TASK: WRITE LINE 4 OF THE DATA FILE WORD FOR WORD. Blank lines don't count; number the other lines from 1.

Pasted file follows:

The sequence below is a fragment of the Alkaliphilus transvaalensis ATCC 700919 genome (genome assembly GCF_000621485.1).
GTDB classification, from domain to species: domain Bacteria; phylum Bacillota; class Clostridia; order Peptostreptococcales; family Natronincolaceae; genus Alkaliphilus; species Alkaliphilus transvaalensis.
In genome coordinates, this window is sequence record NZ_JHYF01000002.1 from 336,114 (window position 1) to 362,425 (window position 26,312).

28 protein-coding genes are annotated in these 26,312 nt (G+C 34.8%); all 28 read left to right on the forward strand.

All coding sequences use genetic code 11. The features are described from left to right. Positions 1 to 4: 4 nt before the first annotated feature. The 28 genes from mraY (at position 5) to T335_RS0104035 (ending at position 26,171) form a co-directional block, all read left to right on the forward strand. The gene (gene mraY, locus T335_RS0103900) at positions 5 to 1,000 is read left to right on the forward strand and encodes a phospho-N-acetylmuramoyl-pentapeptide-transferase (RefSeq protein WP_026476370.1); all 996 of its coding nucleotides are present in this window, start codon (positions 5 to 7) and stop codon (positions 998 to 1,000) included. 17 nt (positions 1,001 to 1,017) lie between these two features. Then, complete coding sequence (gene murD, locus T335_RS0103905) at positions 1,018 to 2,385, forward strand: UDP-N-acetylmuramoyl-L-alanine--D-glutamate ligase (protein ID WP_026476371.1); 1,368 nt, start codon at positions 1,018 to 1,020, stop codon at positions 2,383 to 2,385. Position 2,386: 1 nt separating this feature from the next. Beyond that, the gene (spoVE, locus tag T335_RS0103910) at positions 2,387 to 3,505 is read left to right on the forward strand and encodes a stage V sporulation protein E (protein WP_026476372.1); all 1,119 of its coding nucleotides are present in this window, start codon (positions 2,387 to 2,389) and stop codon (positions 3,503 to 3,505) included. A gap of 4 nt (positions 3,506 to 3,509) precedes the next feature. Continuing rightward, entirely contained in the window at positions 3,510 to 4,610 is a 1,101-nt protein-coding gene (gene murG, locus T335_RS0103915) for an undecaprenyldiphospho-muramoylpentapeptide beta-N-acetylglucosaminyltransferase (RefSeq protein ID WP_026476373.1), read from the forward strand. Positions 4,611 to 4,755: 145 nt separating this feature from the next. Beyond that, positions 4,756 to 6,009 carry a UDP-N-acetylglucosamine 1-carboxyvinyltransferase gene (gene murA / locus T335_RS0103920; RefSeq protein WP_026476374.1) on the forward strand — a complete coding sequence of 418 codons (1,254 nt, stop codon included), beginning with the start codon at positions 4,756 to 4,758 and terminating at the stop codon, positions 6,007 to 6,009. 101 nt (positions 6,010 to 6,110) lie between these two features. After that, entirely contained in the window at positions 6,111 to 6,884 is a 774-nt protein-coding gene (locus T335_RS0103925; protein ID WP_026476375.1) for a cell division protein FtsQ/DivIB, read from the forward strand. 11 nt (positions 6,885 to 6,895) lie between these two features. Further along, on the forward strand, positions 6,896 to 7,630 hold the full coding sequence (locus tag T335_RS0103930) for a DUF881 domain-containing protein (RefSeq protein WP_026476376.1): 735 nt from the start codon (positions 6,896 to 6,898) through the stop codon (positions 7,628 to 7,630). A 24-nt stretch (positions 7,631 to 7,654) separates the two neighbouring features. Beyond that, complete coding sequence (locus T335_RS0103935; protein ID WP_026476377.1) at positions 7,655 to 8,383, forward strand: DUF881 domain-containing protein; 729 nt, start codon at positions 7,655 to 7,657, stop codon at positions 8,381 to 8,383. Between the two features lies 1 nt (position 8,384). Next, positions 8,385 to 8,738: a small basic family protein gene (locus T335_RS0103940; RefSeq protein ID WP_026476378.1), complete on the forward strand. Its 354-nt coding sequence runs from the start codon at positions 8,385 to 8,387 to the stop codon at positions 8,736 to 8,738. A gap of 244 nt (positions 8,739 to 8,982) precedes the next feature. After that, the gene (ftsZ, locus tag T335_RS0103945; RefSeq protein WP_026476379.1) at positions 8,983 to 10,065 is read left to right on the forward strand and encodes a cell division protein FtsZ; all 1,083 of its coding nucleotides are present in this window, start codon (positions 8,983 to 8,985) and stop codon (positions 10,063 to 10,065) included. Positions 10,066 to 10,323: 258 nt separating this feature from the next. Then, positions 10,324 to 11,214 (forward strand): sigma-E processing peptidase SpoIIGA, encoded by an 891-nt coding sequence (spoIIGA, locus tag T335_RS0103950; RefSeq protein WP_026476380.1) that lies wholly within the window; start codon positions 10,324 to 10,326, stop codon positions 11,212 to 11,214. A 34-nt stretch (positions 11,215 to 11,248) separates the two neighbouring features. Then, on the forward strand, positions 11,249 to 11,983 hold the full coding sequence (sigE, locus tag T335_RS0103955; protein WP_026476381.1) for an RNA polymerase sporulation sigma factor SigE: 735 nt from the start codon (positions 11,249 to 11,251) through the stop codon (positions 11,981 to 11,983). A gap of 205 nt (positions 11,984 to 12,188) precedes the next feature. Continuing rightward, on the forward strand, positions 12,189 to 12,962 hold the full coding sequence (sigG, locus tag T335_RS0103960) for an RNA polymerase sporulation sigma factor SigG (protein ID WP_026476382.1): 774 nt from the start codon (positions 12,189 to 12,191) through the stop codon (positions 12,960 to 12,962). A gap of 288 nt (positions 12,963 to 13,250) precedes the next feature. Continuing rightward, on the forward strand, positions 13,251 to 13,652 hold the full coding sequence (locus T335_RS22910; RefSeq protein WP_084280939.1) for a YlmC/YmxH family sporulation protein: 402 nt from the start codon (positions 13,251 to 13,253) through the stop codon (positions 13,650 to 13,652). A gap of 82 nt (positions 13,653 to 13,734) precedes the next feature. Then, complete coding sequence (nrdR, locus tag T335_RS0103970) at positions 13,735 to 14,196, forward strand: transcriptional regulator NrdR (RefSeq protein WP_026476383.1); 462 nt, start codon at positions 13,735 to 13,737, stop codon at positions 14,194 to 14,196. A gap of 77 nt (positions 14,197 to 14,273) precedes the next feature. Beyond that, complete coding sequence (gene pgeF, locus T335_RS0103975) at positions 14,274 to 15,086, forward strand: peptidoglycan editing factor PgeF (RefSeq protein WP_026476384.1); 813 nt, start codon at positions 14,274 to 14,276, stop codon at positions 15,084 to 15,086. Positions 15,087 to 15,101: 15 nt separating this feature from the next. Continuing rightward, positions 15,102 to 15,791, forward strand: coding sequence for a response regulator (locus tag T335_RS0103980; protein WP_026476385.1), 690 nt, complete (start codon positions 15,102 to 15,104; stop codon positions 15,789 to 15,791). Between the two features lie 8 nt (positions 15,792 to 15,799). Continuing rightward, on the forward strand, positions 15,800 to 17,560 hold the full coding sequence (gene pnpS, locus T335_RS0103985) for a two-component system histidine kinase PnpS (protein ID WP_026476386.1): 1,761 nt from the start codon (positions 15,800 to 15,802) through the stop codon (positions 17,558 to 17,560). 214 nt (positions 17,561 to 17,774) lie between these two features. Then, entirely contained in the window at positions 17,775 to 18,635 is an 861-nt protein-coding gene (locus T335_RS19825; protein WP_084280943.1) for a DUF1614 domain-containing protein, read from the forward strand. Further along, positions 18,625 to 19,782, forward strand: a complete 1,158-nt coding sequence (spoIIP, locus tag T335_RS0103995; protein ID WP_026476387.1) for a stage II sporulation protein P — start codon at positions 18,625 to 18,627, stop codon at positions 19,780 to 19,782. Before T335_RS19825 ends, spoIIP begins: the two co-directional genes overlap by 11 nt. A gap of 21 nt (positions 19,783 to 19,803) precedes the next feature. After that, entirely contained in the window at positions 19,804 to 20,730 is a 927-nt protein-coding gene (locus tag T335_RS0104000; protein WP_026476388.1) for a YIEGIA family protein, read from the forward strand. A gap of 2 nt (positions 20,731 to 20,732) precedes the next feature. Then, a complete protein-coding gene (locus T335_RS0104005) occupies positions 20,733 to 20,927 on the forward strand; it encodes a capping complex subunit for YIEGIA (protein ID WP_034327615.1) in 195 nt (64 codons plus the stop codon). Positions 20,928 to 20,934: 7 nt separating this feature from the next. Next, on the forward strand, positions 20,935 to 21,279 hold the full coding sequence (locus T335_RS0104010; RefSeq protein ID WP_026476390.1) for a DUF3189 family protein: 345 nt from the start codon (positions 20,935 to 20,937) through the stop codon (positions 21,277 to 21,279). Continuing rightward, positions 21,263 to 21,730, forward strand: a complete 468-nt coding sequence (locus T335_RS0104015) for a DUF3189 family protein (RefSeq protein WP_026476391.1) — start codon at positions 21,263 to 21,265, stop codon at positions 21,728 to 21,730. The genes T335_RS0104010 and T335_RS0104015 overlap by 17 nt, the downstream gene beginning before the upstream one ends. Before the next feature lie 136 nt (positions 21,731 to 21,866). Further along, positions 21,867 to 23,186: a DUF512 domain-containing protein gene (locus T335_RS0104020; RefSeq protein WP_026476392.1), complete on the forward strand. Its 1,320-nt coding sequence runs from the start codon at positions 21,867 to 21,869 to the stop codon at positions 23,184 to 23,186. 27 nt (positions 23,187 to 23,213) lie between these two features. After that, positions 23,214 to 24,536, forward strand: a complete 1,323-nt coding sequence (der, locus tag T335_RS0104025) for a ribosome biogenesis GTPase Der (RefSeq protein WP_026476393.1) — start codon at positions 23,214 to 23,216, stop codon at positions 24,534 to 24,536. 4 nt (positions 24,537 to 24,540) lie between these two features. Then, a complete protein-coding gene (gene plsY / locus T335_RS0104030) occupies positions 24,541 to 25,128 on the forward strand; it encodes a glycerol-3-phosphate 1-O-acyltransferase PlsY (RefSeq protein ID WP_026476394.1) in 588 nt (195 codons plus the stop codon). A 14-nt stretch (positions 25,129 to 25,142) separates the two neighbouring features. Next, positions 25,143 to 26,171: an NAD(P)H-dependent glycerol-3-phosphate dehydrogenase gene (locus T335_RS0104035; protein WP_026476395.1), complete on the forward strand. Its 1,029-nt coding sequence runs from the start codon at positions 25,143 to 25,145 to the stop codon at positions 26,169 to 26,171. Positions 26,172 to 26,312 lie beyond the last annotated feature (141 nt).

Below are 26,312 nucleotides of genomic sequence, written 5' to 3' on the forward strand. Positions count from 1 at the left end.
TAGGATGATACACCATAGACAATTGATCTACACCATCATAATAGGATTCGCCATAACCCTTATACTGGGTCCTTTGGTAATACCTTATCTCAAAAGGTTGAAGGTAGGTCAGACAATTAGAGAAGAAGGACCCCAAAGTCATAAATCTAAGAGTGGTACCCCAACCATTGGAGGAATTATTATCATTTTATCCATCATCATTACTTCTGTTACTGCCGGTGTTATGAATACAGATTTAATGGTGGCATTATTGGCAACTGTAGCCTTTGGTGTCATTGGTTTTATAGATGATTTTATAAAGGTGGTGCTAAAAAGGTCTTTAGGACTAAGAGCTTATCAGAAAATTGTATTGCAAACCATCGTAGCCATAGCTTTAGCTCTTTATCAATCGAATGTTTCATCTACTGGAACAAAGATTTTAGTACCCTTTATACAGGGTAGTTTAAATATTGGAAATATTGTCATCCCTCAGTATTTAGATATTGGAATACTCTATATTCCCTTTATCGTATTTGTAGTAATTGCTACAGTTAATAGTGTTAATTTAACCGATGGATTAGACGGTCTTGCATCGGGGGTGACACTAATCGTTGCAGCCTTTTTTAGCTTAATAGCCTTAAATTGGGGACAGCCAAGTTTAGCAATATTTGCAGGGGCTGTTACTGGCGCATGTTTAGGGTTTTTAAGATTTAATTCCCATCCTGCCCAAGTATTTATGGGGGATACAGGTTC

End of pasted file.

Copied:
28 protein-coding genes are annotated in these 26,312 nt (G+C 34.8%); all 28 read left to right on the forward strand.